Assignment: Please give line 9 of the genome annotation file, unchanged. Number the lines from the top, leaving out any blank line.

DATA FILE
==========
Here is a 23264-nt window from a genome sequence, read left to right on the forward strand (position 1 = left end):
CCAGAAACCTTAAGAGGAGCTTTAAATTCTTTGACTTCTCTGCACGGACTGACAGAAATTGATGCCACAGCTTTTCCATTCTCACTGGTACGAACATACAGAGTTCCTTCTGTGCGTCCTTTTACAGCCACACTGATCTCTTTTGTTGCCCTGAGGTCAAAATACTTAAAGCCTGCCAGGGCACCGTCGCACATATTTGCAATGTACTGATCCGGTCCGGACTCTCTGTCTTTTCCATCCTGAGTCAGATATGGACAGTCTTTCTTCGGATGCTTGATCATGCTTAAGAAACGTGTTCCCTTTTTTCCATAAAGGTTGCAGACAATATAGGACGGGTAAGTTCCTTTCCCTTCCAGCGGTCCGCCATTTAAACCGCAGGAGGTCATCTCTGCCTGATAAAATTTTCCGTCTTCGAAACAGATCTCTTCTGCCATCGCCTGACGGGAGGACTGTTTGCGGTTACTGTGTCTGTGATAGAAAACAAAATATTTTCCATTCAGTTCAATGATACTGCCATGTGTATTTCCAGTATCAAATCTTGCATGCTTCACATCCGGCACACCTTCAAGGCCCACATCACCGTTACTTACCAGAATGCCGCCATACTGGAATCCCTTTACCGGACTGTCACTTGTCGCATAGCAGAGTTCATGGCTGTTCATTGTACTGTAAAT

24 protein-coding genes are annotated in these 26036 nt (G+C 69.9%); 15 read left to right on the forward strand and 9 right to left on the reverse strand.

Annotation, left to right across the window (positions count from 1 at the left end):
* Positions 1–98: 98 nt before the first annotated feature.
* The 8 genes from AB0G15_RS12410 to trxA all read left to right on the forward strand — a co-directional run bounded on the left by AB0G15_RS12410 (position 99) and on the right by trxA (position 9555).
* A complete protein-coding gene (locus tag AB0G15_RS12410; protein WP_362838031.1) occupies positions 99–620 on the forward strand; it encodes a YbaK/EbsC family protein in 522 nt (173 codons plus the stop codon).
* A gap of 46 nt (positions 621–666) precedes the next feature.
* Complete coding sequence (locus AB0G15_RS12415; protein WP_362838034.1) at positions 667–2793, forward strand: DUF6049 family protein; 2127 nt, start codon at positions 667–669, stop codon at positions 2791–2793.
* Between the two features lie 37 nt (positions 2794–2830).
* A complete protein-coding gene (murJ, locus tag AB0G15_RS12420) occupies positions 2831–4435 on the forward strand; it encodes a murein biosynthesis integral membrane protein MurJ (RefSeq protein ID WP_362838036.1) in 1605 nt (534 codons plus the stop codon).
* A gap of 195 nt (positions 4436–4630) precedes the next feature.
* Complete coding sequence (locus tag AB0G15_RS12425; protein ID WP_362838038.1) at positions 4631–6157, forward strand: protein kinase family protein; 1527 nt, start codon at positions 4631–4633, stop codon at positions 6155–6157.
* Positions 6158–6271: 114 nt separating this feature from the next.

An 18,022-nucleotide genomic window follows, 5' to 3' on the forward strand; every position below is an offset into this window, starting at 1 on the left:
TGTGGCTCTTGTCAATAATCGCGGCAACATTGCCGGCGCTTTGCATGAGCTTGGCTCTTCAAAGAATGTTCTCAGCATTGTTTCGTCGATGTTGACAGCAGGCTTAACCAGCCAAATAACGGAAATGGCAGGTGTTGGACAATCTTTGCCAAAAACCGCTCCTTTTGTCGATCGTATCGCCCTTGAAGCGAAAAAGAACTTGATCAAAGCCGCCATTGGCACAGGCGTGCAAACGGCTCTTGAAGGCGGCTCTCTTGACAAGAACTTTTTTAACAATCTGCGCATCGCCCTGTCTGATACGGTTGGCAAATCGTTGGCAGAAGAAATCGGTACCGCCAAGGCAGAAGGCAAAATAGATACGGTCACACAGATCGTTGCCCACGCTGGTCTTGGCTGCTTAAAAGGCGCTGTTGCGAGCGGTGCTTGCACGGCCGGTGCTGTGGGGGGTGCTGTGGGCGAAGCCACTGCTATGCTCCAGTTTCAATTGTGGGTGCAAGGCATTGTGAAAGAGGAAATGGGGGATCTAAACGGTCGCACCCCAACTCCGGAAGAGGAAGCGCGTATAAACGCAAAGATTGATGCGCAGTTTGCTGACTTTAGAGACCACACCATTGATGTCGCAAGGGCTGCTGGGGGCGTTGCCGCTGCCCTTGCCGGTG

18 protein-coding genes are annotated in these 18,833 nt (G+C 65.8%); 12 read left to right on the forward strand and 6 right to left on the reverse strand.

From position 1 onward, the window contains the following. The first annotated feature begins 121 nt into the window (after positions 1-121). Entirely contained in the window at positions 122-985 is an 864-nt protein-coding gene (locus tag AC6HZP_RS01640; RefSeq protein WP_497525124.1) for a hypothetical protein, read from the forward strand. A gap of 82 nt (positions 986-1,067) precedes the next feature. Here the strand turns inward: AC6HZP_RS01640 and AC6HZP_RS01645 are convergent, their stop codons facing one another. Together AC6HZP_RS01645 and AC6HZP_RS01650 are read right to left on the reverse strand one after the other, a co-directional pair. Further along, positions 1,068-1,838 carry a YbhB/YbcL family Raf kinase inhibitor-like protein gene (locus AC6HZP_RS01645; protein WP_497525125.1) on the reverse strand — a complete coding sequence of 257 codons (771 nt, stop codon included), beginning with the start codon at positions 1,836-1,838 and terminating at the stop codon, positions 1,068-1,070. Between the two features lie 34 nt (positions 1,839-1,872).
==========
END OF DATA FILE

* Complete coding sequence (locus AB0G15_RS12415; protein WP_362838034.1) at positions 667–2793, forward strand: DUF6049 family protein; 2127 nt, start codon at positions 667–669, stop codon at positions 2791–2793.